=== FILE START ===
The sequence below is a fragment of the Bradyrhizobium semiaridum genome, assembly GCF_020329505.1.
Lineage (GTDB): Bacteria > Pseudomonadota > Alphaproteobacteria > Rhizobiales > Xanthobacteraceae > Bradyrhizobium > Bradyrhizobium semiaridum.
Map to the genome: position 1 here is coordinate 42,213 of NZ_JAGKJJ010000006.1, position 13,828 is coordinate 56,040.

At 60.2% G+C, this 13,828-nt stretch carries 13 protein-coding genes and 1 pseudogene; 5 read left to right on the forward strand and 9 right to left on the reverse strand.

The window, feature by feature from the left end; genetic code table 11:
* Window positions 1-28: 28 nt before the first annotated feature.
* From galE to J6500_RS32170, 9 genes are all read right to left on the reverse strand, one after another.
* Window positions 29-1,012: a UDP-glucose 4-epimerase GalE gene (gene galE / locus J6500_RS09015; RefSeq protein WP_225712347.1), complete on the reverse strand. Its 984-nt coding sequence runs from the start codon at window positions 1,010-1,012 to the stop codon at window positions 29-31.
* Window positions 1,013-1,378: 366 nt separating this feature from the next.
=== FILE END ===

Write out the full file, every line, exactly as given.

The sequence below is a fragment of the Bradyrhizobium semiaridum genome, assembly GCF_020329505.1.
Lineage (GTDB): Bacteria > Pseudomonadota > Alphaproteobacteria > Rhizobiales > Xanthobacteraceae > Bradyrhizobium > Bradyrhizobium semiaridum.
Map to the genome: position 1 here is coordinate 42,213 of NZ_JAGKJJ010000006.1, position 13,828 is coordinate 56,040.

At 60.2% G+C, this 13,828-nt stretch carries 13 protein-coding genes and 1 pseudogene; 5 read left to right on the forward strand and 9 right to left on the reverse strand.

The window, feature by feature from the left end; genetic code table 11:
* Window positions 1-28: 28 nt before the first annotated feature.
* From galE to J6500_RS32170, 9 genes are all read right to left on the reverse strand, one after another.
* Window positions 29-1,012: a UDP-glucose 4-epimerase GalE gene (gene galE / locus J6500_RS09015; RefSeq protein WP_225712347.1), complete on the reverse strand. Its 984-nt coding sequence runs from the start codon at window positions 1,010-1,012 to the stop codon at window positions 29-31.
* Window positions 1,013-1,378: 366 nt separating this feature from the next.